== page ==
Dorm room design can vary widely from station to station and department to department. Each firefighter is provided with a place to sleep, work, and store personal items. Careful consideration should be given to the location and design of the area to ensure response times can be met. See Emerging Issues below for more information on dorm rooms.
Other residential areas include a laundry room, a physical fitness room, bathrooms and showers, and possible additional recreation spaces such as an outdoor patio and game room.
B. Design Considerations
Key design goals and considerations for fire stations include the following:
Promote Occupant Quality of Life
Fire stations are occupied 24 hours a day, seven days a week by personnel in continuous 24-hour shifts. Therefore, ensuring a comfortable living environment for the firefighters is paramount:
- Provide ample natural light.
- Provide individual dorm rooms, if budget allows.
- Provide ample recreation areas and separate noisy areas (such as a game room) from quieter areas (such as a television room).
- Avoid institutional and unnatural finishes, textures, and colors.
Maintain a Safe and Healthy Environment
As above, due to the continuous occupation of the facility by firefighters and the presence of hazardous materials, special attention must be given to designing the facility to accommodate equipment and operational strategies to both protect the occupants and maintain a healthy environment. Consider the following critical elements:
- Provide a secure facility for both personnel and materials such as controlled medical supplies and hazardous fire suppression agents.
- Use non-toxic building materials and improved maintenance practices.
- Ensure good indoor air quality and abundant natural light in the residential and administrative areas.
- Ensure good ventilation of industrial areas such as the apparatus bay and prevent contamination of clean spaces such as the SCBA maintenance areas.
- Ensure that equipment, furnishings, and finishes do not contain asbestos or lead.
As fire fighting technology evolves, fire stations need to evolve as well. Consider the following areas:
- Plan for potential expansion, both in the apparatus bay area and the residential areas.
- Ensure appropriate product/systems integration.
One emerging issue in fire station design is the additional attention given to firefighter quality of life. As noted above in design considerations, one way to promote quality of life is to provide separate dorm rooms for each firefighter. Typically, each room is shared between firefighters of different crews/shifts so that the room is never occupied simultaneously. Individual lockers are provided for each firefighter. A bed, nightstand, and desk are shared.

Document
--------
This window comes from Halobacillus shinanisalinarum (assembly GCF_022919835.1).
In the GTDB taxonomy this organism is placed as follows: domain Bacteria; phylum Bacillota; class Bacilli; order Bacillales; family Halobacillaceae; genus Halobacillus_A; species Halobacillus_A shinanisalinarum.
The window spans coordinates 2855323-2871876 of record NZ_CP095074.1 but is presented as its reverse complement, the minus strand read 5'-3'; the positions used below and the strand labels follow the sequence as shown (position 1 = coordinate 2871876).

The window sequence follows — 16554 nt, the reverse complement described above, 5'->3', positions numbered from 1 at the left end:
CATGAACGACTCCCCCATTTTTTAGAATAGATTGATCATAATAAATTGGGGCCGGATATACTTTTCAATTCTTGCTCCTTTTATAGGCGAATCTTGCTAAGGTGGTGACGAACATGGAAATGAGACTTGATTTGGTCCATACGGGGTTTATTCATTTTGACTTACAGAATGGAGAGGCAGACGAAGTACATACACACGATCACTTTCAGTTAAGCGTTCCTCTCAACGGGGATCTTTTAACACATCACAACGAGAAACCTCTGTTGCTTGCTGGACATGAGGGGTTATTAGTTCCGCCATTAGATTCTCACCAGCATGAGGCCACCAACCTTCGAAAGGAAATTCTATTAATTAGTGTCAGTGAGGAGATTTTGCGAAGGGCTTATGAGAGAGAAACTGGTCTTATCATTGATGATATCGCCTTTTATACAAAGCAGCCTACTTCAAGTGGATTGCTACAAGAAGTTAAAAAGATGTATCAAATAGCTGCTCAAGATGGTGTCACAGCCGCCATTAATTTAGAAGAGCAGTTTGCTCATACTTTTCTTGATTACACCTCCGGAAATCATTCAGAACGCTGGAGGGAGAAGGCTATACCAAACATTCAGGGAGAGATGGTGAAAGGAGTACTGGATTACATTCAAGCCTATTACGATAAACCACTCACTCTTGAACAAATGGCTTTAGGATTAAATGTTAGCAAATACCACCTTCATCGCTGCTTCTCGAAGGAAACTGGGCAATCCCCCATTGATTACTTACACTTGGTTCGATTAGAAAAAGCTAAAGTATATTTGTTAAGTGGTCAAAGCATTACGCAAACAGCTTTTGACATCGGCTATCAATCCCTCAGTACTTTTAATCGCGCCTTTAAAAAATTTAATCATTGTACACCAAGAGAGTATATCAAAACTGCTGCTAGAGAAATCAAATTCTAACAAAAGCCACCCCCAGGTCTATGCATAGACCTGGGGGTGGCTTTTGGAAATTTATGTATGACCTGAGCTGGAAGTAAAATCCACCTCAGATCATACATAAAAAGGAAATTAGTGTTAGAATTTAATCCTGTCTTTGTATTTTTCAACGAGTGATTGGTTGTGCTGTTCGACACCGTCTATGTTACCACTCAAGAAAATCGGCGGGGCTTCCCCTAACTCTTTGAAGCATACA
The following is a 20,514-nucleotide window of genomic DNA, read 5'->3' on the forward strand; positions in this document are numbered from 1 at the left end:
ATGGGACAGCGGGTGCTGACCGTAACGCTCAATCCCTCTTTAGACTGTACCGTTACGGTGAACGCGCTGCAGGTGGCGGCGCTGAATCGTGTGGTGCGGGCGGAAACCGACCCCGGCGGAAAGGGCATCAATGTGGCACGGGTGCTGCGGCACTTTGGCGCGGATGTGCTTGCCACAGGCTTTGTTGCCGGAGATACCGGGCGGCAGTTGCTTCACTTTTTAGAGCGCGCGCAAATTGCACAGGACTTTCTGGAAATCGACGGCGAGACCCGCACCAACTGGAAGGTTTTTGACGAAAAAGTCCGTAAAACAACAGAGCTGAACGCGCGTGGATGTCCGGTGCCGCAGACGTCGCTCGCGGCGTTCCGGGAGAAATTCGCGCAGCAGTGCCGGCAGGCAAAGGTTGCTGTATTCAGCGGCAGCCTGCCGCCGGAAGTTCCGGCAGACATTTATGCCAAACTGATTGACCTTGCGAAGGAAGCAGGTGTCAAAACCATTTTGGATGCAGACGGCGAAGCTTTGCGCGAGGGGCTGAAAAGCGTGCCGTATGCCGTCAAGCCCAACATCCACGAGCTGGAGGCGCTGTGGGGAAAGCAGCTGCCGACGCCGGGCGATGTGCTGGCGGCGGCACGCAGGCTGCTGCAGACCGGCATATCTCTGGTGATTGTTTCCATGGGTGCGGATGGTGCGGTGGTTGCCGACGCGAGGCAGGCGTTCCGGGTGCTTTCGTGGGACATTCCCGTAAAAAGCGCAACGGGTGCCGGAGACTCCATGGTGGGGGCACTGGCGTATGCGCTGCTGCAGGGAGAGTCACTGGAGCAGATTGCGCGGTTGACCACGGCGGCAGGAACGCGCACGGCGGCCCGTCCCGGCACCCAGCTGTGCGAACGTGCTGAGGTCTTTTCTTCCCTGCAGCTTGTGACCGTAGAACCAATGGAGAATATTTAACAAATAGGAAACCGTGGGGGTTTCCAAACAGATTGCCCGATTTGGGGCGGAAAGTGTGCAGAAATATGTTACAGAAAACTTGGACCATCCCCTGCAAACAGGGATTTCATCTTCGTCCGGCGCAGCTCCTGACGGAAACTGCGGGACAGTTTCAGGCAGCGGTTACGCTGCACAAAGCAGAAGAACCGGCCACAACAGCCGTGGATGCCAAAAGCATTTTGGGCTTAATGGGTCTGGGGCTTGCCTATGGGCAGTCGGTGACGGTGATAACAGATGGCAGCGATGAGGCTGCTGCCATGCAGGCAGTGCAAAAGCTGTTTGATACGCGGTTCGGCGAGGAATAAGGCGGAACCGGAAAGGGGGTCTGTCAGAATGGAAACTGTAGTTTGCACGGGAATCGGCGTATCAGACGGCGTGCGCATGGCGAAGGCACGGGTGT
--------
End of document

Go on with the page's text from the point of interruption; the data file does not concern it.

Some departments are taking this one step further and providing separate beds for each firefighter. Wall-beds, also known as "Murphy-beds," are also becoming a common alternative. These combine the qualities of an individual bed with added space savings.
Relevant Codes and Standards
Standard federal and state building codes apply, as appropriate. There are also numerous codes and standards that apply to the staffing and operation of a fire/rescue department; key standards include the following:
- AC 150/5210–15A Aircraft Rescue and Firefighting Station Building Design, Federal Aviation Administration (FAA)
- Fire Suppression Rating Schedule (FSRS), ISO Mitigation (Insurance Services Office)
- NFPA 403: Standard for Aircraft Rescue and Fire Fighting Services at Airports, National Fire Protection Association
- NFPA 1500: Standard on Fire Department Occupational Safety and Health Program, National Fire Protection Association
- NFPA 1581: Standard on Fire Department Infection Control Program, National Fire Protection Association
- NFPA 1710: Standard for the Organization and Deployment of Fire Suppression Operations, Emergency Medical Operations and Special Operations to the Public by Career Fire Departments, National Fire Protection Association
- NFPA 1720: Standard for the Organization and Deployment of Fire Suppression Operations, Emergency Medical Operations and Special Operations to the Public by Volunteer Fire Departments, National Fire Protection Association
Department of Defense
- DoD Instruction 6055.6 DoD Fire and Emergency Services (F&ES) Program
- FC 4-730-10N Navy and Marine Corps Fire Stations